I want to encourage you as we face the coming peril together. You see, it’s not only about what ‘they’ must do – whether they be our own government or the United Nations or whoever. It’s about what we can do – each of us as individuals, but above all each of us in community, whether as family, where we live, where we share our faith, where our ancestors come from. For that is our African way. We may occasionally feel close to despair, but together we can bring hope and beauty to each other and to the earth, our only home.

In closing, I offer you a poem called God is weaving by M. Rienstra translated by Yvonne Dahlin, from an anthology The Way of Peace.

God is crying.

The tapestry of creation

that she wove with such joy

is mutilated, torn,

made into pieces,

its beauty worn apart with violence.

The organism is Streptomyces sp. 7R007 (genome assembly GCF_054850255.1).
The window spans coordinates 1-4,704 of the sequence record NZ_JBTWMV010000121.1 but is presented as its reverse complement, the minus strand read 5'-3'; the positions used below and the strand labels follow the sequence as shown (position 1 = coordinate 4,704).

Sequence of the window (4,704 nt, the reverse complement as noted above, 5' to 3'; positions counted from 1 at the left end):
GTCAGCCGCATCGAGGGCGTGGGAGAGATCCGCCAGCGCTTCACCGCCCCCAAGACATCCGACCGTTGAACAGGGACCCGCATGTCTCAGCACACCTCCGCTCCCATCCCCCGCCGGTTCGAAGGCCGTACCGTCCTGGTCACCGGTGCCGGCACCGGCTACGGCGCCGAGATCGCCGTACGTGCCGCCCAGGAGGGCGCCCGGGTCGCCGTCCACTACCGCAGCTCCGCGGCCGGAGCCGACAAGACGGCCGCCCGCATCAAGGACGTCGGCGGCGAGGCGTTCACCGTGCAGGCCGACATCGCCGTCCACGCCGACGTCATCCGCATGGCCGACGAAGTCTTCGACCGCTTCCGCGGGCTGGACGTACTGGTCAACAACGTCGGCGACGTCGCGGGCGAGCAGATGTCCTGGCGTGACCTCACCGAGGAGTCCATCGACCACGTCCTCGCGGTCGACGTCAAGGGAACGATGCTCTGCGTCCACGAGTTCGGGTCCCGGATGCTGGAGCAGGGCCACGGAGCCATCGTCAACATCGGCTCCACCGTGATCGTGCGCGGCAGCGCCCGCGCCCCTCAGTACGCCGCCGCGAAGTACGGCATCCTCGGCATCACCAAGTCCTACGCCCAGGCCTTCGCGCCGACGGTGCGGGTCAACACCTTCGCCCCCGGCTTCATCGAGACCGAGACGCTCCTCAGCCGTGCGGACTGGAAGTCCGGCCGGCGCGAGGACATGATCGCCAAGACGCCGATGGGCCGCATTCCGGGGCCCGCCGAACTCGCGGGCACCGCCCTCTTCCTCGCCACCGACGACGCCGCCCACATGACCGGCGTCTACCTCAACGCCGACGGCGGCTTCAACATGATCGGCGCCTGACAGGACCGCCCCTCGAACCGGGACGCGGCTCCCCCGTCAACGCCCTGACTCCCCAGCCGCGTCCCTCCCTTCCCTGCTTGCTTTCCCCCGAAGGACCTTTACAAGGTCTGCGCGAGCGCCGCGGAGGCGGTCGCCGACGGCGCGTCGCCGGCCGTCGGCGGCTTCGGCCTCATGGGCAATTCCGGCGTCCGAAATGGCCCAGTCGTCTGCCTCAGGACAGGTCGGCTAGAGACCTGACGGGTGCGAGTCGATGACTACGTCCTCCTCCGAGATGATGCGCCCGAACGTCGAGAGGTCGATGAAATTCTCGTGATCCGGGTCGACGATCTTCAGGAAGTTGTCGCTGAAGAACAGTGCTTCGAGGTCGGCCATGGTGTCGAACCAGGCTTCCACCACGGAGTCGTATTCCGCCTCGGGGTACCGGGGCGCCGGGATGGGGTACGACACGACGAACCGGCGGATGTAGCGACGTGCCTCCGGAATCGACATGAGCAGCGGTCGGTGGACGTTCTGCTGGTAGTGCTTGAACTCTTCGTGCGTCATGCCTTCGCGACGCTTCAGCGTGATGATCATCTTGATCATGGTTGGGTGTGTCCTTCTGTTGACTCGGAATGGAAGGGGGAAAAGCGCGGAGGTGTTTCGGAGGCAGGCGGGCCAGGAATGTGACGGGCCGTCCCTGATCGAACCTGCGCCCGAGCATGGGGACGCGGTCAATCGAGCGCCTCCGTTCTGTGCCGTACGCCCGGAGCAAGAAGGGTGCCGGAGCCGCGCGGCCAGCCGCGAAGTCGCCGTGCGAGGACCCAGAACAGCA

God is crying.

But see!

She is gathering the pieces

to weave something new.

She collects

the pieces from hard work;

the aim: to defend

the initiative for peace,

the protests against injustice,

everything that seems

small and weak;

words and deeds given

as sacrifice

in hope,

in belief,

in love.

And see!

She is weaving them together

with the golden threads of joy

to a new tapestry;

a creation richer, more beautiful

than the old!

God is weaving,

patient, persistent,

with a smile

that is shimmering like a rainbow

over her face, striped with tears.

And she invites us

not only to continue

to give her

our works

and our suffering pieces –

But even more –

to sit beside her

at the loom of Jubilee

and weave

together with her

the tapestry of a New Creation